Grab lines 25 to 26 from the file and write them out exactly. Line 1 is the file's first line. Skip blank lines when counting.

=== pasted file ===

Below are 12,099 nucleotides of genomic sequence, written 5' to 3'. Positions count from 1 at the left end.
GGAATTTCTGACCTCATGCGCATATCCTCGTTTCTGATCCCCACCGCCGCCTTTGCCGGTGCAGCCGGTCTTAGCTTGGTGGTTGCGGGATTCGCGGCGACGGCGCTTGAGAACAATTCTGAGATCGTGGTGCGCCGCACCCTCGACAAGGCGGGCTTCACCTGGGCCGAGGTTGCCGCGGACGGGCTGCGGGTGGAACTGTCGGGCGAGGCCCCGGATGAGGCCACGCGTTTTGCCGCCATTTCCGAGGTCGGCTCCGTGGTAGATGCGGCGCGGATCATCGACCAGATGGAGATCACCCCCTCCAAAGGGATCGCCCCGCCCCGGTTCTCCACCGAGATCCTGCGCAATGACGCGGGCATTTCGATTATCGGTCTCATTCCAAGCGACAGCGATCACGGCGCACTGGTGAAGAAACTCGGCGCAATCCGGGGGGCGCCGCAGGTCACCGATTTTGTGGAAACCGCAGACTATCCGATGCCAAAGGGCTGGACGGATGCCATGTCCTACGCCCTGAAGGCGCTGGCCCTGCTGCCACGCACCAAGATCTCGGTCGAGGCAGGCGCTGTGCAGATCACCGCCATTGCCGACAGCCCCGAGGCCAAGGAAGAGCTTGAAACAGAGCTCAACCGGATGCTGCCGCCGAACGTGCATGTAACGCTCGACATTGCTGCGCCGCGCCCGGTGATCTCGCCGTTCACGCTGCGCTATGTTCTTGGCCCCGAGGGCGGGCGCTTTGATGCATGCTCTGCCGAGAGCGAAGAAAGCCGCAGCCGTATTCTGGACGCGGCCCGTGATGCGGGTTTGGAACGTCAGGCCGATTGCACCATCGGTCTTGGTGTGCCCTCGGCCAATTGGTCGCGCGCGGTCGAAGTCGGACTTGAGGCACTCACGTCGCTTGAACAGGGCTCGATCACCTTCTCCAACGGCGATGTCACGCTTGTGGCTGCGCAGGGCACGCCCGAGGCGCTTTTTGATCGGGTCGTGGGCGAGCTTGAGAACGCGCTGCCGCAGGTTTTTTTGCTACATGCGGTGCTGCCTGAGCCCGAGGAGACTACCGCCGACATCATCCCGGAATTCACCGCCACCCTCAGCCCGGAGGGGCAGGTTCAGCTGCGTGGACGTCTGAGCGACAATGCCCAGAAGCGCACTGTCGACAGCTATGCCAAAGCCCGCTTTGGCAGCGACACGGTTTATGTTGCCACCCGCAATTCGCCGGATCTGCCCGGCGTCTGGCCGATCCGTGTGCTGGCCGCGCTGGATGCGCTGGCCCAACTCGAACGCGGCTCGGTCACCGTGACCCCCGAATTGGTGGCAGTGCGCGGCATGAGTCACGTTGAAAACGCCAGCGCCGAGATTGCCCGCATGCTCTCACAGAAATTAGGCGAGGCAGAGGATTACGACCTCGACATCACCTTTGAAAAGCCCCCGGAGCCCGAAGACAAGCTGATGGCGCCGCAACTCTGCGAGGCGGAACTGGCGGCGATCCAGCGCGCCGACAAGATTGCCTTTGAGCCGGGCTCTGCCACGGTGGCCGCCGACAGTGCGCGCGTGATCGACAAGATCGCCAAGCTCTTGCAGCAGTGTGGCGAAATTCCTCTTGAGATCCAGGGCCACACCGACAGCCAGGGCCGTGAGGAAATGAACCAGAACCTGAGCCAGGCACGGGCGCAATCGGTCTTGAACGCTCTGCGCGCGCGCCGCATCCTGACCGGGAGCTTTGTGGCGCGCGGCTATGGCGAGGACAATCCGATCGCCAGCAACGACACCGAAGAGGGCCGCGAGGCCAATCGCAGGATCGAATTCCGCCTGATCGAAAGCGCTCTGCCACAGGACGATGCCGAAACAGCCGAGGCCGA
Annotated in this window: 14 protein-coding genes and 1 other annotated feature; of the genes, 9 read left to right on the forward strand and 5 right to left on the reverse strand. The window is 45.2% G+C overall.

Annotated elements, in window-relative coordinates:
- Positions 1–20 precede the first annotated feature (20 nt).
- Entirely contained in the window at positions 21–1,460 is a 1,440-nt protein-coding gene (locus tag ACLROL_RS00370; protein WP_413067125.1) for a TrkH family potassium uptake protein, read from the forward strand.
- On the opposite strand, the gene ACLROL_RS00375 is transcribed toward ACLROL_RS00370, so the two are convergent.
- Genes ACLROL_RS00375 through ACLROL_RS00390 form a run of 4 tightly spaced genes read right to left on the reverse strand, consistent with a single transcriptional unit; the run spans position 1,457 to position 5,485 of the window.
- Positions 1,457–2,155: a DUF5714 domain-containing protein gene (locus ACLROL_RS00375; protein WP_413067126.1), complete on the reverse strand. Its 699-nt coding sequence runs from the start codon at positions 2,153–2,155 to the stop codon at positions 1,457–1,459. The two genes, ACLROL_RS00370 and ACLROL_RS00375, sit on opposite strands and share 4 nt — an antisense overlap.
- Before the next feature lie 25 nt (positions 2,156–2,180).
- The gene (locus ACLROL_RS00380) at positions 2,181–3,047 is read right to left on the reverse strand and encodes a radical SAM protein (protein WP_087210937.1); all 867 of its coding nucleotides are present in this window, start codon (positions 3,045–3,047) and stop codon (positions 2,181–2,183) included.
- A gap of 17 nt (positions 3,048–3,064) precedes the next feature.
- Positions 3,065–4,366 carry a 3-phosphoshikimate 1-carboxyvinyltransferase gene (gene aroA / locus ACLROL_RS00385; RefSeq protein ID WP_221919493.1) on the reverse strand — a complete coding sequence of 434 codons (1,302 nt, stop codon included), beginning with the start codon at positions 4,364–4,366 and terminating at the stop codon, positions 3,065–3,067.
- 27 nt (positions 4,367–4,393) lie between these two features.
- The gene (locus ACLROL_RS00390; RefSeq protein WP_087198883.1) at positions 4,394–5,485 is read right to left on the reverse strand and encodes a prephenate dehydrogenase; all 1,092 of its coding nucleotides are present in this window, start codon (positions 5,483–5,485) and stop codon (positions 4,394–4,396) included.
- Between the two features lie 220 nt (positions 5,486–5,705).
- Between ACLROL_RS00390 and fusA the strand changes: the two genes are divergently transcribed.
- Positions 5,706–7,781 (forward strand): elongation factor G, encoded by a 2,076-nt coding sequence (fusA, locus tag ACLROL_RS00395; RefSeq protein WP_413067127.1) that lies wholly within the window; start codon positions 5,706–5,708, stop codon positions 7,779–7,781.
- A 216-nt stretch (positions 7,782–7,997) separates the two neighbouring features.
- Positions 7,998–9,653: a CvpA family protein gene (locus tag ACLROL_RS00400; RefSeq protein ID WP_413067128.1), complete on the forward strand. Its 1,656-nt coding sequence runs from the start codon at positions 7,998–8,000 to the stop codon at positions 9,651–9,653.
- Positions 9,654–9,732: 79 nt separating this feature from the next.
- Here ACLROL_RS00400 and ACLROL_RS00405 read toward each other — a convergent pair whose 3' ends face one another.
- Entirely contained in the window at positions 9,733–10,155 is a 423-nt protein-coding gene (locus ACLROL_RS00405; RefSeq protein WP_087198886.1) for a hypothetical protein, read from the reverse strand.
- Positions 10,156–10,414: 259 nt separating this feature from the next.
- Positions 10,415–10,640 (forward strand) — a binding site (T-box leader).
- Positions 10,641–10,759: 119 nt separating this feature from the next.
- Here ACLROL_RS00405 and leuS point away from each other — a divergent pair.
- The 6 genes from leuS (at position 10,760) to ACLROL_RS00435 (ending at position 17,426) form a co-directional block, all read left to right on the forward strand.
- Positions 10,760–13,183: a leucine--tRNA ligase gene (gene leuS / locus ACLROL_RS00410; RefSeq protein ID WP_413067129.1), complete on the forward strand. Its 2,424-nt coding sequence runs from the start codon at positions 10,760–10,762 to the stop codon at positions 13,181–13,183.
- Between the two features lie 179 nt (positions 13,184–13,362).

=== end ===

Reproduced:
- Positions 10,415–10,640 (forward strand) — a binding site (T-box leader).
- Positions 10,641–10,759: 119 nt separating this feature from the next.